Actions of the [seller] towards performance of the contract (i.e., delivery of the first installment of goods and receipt of the respective payments, correspondence about procedure of delivery of the remaining part of the goods) "…evidence the further approval of the contract by the stock company, [seller's company]" (See Resolution of the Board of Russian Federation Supreme Tribunal of Arbitration of 03 June 1997 No. 4374/96). With this, the correspondence mailed by the [seller] to the [buyer] after 13 September 1993 (the date when the CEO of [seller]'s company came back from vacation) cannot be regarded as a refusal by [seller] to approve the contract. On the contrary, repeated notifications that the goods were not ready for shipment and requests to extend the deadline for shipment, mailed by [seller] after that date (in September - October 1993) evidence the existence of the contractual relations between the parties.

Claims of the [seller] to declare the contract void contradict provisions of Article 10 of the Russian Federation Civil Code about good faith in civil matters. Actions of a person who committed a violation while concluding a contract, concealed this violation from the other party and received performance from the "good faith counter agent" (Article 302(1) of the Russian Federation Civil Code) under this contract and thence trying to - after three years (during which only he knew about the possible reason of nullity of contract) - assert declaration of nullity of the contract, cannot be qualified otherwise than "abuse of right".

[Seller]'s arguments are inadmissible also in light of the lex mercatoria which denies legal and judicial defense of a party who employs an own right (in this case - right to declare contract void) in a unreasonable manner or in contradiction to his previous conduct (nemo potest venire contra factum proprium).

Inter alia, in accordance with Article 7 CISG and the requirement of "observance of good faith in international trade", the international arbitration practice has concluded to apply to contracts for international sales the Anglo-American principle of estoppel or the German Verwirkung.

The contract makes reference to the Power of Attorney, on the basis of which the officer of a stock company, who signed the contract in its name, has acted. The [seller] did not present proof of undue context or non-existence of the Power of Attorney. Issuance of the Power of Attorney by a stock company prior the registration of by-laws of this stock company cannot be deemed as non-existence of Power of Attorney, whereas the stock company was established in the process of reorganization of a previous industrial company and [this stock company] is "a successor to rights and obligations of the reorganized company" (See Article 10 of Resolution on Commercialization of State-owned Companies Reorganized in Open Stock Companies, approved by Russian Federation Presidential Decree of 1 June 1992 No. 721).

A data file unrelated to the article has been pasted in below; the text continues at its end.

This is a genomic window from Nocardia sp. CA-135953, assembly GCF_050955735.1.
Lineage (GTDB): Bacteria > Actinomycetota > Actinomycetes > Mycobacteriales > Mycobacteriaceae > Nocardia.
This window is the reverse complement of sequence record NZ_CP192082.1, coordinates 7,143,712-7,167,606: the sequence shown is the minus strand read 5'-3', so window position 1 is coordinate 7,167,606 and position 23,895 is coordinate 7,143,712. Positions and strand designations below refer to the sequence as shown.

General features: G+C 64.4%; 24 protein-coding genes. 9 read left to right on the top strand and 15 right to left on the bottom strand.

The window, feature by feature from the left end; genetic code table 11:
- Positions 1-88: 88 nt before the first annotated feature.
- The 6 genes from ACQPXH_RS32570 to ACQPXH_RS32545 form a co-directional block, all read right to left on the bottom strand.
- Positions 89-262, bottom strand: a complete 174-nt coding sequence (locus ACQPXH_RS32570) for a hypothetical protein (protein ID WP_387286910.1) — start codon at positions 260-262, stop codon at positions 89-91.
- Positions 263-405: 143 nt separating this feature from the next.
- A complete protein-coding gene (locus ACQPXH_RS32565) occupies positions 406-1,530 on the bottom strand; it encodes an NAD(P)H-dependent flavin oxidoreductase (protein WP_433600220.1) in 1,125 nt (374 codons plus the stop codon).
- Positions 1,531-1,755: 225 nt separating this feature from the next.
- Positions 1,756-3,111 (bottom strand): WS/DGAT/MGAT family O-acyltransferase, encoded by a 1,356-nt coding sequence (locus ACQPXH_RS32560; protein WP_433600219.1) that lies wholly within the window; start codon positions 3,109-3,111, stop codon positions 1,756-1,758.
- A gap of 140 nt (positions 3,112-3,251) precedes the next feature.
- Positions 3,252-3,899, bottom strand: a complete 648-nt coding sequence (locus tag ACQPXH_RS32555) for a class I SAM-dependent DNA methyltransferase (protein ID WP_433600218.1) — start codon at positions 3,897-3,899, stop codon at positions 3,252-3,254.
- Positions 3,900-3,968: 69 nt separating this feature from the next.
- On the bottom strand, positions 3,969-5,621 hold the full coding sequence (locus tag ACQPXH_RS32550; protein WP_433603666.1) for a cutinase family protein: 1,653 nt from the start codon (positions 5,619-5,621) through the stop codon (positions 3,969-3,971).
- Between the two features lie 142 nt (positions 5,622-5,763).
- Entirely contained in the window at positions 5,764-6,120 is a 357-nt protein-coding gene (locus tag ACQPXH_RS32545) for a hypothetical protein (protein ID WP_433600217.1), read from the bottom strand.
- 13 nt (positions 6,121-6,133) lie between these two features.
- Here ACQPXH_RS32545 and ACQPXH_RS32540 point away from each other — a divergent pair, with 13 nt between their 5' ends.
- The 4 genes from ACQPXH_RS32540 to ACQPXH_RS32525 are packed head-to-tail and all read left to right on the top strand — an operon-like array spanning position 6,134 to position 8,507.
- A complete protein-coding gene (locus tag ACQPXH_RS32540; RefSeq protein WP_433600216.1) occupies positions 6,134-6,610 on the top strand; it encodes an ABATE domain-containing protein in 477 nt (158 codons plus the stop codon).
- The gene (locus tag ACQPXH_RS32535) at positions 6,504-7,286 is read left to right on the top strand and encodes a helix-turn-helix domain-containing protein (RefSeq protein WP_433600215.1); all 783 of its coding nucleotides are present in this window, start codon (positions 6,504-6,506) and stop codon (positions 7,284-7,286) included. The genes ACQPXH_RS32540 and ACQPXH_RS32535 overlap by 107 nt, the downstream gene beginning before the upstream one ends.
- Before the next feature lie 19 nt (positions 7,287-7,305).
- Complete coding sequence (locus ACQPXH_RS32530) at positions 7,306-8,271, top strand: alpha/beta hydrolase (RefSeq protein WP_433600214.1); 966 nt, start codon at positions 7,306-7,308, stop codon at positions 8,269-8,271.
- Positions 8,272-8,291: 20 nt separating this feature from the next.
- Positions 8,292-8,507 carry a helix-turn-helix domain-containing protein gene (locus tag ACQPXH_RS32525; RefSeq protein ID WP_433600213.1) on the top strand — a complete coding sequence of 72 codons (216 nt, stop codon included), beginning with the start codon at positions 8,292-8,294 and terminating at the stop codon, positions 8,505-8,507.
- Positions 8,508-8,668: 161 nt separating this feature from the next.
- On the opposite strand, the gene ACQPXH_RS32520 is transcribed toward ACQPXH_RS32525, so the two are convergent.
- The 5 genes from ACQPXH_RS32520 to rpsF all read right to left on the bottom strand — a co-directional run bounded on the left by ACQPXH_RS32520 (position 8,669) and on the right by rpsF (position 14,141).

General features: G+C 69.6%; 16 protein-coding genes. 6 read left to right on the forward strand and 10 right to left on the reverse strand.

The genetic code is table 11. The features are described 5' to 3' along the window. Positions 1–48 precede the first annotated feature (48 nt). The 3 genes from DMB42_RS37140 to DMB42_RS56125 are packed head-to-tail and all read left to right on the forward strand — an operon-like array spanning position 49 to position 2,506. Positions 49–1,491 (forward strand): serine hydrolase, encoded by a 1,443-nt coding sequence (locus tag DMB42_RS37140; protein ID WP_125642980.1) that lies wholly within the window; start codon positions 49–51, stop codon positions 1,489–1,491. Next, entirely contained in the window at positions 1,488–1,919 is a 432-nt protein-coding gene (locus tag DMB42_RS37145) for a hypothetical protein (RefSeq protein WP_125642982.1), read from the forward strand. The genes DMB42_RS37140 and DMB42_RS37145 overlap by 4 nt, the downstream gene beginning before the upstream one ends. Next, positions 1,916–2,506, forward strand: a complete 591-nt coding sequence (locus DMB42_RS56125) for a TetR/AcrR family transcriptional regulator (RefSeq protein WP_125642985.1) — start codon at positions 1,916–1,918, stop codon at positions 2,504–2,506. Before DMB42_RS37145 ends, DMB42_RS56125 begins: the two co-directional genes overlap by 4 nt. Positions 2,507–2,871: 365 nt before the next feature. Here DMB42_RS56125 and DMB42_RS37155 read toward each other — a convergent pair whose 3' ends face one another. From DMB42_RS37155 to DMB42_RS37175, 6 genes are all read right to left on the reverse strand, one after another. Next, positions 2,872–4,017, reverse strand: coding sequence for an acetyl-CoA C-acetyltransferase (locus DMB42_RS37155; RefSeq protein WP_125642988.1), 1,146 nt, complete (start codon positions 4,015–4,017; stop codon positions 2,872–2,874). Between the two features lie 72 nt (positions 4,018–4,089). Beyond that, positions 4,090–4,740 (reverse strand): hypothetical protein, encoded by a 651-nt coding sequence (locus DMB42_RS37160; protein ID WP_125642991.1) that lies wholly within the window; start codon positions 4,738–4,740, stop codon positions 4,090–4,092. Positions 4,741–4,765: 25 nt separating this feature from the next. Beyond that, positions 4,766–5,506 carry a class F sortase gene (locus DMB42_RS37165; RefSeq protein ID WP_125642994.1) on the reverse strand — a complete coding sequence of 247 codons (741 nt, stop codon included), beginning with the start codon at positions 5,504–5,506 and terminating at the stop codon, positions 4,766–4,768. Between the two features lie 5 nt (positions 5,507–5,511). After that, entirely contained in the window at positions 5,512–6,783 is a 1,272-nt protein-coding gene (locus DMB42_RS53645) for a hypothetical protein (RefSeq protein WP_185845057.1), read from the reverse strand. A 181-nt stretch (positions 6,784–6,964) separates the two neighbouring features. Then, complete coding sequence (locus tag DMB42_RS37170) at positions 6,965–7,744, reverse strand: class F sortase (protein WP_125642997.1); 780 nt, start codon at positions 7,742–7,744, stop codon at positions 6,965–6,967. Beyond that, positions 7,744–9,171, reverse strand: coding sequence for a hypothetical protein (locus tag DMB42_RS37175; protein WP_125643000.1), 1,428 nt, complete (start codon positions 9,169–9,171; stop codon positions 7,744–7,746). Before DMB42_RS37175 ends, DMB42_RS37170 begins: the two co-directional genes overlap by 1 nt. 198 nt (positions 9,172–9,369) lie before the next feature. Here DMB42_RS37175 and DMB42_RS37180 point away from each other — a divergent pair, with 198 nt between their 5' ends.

Signing of the contract in violation of restrictions set by by-laws, neither leads to nullity of the contract nor means non-observance of writing requirements, specified in Article 162 of the Russian Federation Civil Code for international sales contracts.

     3.2 [Applicable law]

During the course of hearings, parties agreed that CISG should be applied to their relations, as to issues not governed by CISG - Russian substantive law.

     3.3 [Jurisdiction competence of Tribunal]

The Tribunal's competence concerning this dispute follows from the language of arbitration provision in clause 9.2 of the contract, in accordance with which "… if parties cannot settle the dispute by themselves, it should be settled by the Tribunal of Arbitration at the Russian Chamber of Commerce and Industry in Moscow, the ruling of which should be binding for the parties". By Resolution of the Supreme Council of the Russian Federation of 7 July 1993, No. 5339-1 (paragraph 2), the Tribunal of Arbitration at the Russian Federation Chamber of Commerce and Industry was renamed the Tribunal of International Commercial Arbitration at the same chamber. [Seller]'s assertions on the lack of Tribunal's competence are with no grounds for the following reasons:

-   The arbitration clause of the contract should be applied independently from proof of the validity of the contract, in virtue of principle "independence of arbitration clause", fixed in § 1(5) of the Rules of Tribunal and Article 16.1 of the Russian Federation Law On Tribunal of International Commercial Arbitration of 7 July 1993;
Notwithstanding interpretation of the above-mentioned rules, the [seller] did not prove nullity of the contract which contains an arbitration clause (See clause 2.1).

     3.4 [Seller's non-performance of contract]

The [seller] delivered to the [buyer] only one lot of goods, having left undelivered about 80% of the entire quantity required by the contract. This fact was not disputed by the [seller] and was accepted by the Tribunal as proven.

     3.5 [Buyer's non-performance of contract - Art. 71(3) CISG]

Reference by the [seller] to suspension of performance of his obligations under the contract because of the breach by [buyer], who did not issue duly made letter of credit, cannot be considered as circumstance that justifies failure of delivery of the most part of the goods required by the contract, whereas the [seller] has never notified the [buyer] about the fact of suspension nor demanded adequate assurance of performance (Article 71(3) CISG).

     3.6 [Buyer's claim for performance of the contract (specific performance)]